How GOP Senate Candidate Tommy Thompson Cashed in Big on His Lobbyist Connections
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Former Health & Human Services Secretary Tommy Thompson, embroiled in a tight Wisconsin senate race against Democratic congresswoman Tammy Baldwin, has been the target of many news stories examining the remarkable business career he launched since he left the Bush administration seven years ago.
As disturbing as this pattern already is, an AlterNet focus on a single portal to Thompson’s sudden multi-million wealth--his health care unit clients at the legendary Washington lobbying firm, Akin Gump--reveals Thompson’s breathtaking appetite for capitalizing on public service, only parts of which have been previously reported. A four-term Wisconsin governor, Thompson’s decision to seek a senate seat at 70, after years of prospecting for gold in Washington, suggests a brazen belief that the incestuous lobbying intertwines he embodies are so old-hat voters have become inured to them.
This story examines seven Akin clients aided by HHS decisions in the Thompson era who subsequently hired him as a consultant and/or his longtime counsel Lawrence A. “Ladd” Wiley. Wiley left HHS with Thompson to join Akin in 2005 and, unlike Thompson, files as a registered lobbyist. Thompson says he doesn’t lobby, but only provides strategic advice to his clients. Wiley is still an Akin partner, while Thompson, who was paid $771,000 by Akin in 2011, left the firm to run for the senate.
Some of these Akin clients have been tainted by scandal, including a criminal guilty plea and a deferred prosecution agreement. Virtually all have donated to his senate or presidential campaigns, totaling at least $124,458, including contributions from Akin partners of $31,308. Thompson has received millions in direct payments or stock options from these clients, some of which have conceded they hired him because of his “connections,” even while Thompson says he doesn’t lobby.
The Food and Drug Administration, a pivotal agency under HHS, took actions that benefited several these clients during and after the Thompson era. Thompson tried to appoint a veterinarian, Dr. Lester Crawford, to head the FDA in 2001, but the White House blocked the appointment, so Crawford served as either acting commissioner or deputy commissioner throughout Thompson’s term. When Thompson left in 2005, Crawford was formally nominated FDA commissioner, but resigned that September in the midst of a grand jury investigation. He pled guilty in 2006 to concealing his interests in companies the FDA regulated. Dr. Andrew von Eschenbach, who’s given $2500 to Thompson’s senate campaign and presented a special citation to Thompson just before leaving at the end of the Bush administration, succeeded Crawford.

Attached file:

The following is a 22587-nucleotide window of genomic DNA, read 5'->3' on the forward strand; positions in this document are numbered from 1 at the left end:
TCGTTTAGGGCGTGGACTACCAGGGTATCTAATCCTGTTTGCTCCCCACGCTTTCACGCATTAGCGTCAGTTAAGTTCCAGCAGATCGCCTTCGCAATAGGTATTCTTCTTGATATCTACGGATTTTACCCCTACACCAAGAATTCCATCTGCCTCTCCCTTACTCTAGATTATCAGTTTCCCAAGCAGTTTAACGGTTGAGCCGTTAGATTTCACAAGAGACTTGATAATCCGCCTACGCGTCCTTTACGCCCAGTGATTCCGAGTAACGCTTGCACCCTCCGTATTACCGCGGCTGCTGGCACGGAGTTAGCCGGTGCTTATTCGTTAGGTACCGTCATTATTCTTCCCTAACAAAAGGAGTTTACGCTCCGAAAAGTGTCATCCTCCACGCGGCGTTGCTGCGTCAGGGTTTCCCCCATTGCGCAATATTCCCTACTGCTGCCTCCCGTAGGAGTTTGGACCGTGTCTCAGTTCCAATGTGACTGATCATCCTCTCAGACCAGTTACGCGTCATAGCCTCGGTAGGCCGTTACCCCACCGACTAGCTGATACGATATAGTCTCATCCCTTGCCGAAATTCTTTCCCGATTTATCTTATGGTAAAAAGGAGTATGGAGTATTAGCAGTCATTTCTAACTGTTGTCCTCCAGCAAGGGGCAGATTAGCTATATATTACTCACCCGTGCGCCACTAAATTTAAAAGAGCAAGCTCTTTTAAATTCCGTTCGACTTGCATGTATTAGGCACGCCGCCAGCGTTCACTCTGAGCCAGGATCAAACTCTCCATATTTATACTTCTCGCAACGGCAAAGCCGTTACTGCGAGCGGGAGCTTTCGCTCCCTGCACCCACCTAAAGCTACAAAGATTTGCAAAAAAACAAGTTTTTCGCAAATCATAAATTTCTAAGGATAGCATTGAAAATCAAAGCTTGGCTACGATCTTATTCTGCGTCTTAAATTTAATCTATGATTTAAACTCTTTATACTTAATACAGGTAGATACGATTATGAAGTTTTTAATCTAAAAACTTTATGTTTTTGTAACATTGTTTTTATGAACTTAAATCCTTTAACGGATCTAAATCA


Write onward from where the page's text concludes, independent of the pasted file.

Thompson and Wiley created an organization in 2006 called the Alliance for a Stronger FDA that includes 180 organizations associated with the agency and lobbies for greater funding. Wiley is its executive director, Thompson once its chair, with Crawford and von Eschenbach honorary chairs. Akin is the Alliance’s lobbyist and was paid $240,000 this year. The FDA, which increasingly survives on user fees, depends heavily on the Alliance for funding support.
Thompson also appointed another close confidant from Wisconsin, Stewart Simonson, Assistant Secretary of Public Health Emergency Preparedness in April 2004, and Simonson, who remained at HHS until mid 2006, also made decisions that benefited Thompson’s Akin clients. Like Wiley, Simonson had worked in Thompson’s counsel office when he was governor and at HHS. When Thompson was chair of Amtrak in the late 90s, Simonson became corporate secretary and counsel. Simonson helped steer Project Bioshield, a $5.6 billion plan for biological warfare countermeasures, through congress in 2004, assuring skeptics that it would not be used “as a cash cow” for politically-wired companies. Put in charge of running the program by Thompson despite an absence of background in the field, he became the butt of even Republican criticism, with Congressman Tom Davis noting that he “just appears to be over his head.”
Shortly after Simonson left HHS in 2006, he was named vice president of Constella Group, a medical research firm that paid Thompson’s health unit at Akin as much as $180,000-a-year. Thompson became chair Constella’s newly formed advisory board shortly before Simonson was hired. Simonson, other Constella officials, and another company Simonson now runs have given $8350 to Thompson’s campaigns. Constella’s CEO Donald Holzworth said Thompson could “make introductions for us” and the company did get millions in HHS-tied contracts before and after Thompson’s term as secretary, one of which raised conflict of interests issues reported by the Milwaukee Journal Sentinel.
Here are the other clients: